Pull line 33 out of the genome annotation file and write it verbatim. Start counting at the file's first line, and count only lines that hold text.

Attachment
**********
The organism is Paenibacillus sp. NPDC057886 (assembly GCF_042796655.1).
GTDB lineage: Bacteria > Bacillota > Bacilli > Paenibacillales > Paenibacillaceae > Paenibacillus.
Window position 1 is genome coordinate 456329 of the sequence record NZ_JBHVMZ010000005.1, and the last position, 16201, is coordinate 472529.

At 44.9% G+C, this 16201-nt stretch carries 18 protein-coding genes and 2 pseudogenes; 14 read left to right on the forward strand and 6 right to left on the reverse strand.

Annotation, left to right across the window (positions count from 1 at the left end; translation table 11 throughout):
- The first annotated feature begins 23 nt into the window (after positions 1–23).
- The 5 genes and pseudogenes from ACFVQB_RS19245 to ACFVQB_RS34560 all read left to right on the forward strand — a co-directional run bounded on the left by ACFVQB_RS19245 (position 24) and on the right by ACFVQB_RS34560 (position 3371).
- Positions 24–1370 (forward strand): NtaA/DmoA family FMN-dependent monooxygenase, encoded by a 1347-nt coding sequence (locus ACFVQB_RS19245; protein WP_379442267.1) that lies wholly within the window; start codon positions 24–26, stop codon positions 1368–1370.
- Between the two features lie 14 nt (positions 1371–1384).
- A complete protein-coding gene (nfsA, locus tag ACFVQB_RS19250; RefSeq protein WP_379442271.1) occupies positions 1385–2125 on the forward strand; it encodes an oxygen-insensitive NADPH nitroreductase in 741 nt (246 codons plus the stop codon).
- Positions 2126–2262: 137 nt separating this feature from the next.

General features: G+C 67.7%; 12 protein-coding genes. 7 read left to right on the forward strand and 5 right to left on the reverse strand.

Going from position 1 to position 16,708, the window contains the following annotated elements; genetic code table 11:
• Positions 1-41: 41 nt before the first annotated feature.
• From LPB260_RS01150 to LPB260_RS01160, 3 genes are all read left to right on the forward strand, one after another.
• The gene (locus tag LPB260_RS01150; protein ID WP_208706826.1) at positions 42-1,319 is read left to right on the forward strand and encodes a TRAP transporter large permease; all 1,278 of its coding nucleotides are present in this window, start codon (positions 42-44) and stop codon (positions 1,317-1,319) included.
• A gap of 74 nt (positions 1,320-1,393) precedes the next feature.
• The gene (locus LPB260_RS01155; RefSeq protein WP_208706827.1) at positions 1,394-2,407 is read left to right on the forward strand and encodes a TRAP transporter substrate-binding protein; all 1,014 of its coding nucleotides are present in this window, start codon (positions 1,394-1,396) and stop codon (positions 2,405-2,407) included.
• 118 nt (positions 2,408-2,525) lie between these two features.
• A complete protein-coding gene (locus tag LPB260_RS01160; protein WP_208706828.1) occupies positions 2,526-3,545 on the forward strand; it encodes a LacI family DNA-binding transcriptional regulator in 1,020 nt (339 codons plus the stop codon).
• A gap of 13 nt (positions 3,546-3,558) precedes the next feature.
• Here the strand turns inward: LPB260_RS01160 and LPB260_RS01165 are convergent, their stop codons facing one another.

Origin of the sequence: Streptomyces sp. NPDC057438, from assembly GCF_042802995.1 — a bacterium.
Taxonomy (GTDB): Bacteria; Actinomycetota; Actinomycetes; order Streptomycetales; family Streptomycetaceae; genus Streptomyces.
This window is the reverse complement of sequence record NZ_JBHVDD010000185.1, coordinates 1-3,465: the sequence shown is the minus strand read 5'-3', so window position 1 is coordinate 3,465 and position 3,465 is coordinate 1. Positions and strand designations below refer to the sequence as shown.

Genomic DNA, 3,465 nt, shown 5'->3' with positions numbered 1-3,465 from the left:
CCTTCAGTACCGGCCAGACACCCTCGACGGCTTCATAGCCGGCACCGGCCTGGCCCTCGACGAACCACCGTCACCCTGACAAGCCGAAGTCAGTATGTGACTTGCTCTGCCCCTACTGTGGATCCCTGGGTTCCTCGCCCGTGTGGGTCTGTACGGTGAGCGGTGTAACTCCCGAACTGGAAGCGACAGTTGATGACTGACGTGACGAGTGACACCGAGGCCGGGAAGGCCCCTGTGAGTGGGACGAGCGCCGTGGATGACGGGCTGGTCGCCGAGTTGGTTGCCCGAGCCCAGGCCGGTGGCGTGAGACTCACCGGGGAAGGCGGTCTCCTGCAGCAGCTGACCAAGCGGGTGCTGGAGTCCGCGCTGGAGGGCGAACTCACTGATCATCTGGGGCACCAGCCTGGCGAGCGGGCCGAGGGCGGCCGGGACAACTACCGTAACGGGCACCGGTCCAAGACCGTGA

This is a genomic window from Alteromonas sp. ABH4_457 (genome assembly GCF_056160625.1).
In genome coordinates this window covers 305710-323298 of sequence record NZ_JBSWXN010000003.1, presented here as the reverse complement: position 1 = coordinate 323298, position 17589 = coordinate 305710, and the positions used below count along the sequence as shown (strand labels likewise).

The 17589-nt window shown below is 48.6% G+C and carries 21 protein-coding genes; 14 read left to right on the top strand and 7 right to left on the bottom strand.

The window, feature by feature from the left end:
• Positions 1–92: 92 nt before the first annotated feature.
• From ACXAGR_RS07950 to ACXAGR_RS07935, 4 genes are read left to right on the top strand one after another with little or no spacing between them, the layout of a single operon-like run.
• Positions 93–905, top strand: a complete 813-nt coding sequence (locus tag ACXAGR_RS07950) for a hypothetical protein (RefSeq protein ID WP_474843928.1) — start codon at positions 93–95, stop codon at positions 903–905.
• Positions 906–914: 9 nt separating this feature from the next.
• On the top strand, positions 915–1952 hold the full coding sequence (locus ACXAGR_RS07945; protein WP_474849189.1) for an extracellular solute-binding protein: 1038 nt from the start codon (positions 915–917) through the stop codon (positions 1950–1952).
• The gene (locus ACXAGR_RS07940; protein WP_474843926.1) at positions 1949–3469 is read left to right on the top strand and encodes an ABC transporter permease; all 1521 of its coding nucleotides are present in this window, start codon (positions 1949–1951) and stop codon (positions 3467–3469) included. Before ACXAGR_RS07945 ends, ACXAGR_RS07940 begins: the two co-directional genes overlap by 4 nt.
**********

• From ACXAGR_RS07950 to ACXAGR_RS07935, 4 genes are read left to right on the top strand one after another with little or no spacing between them, the layout of a single operon-like run.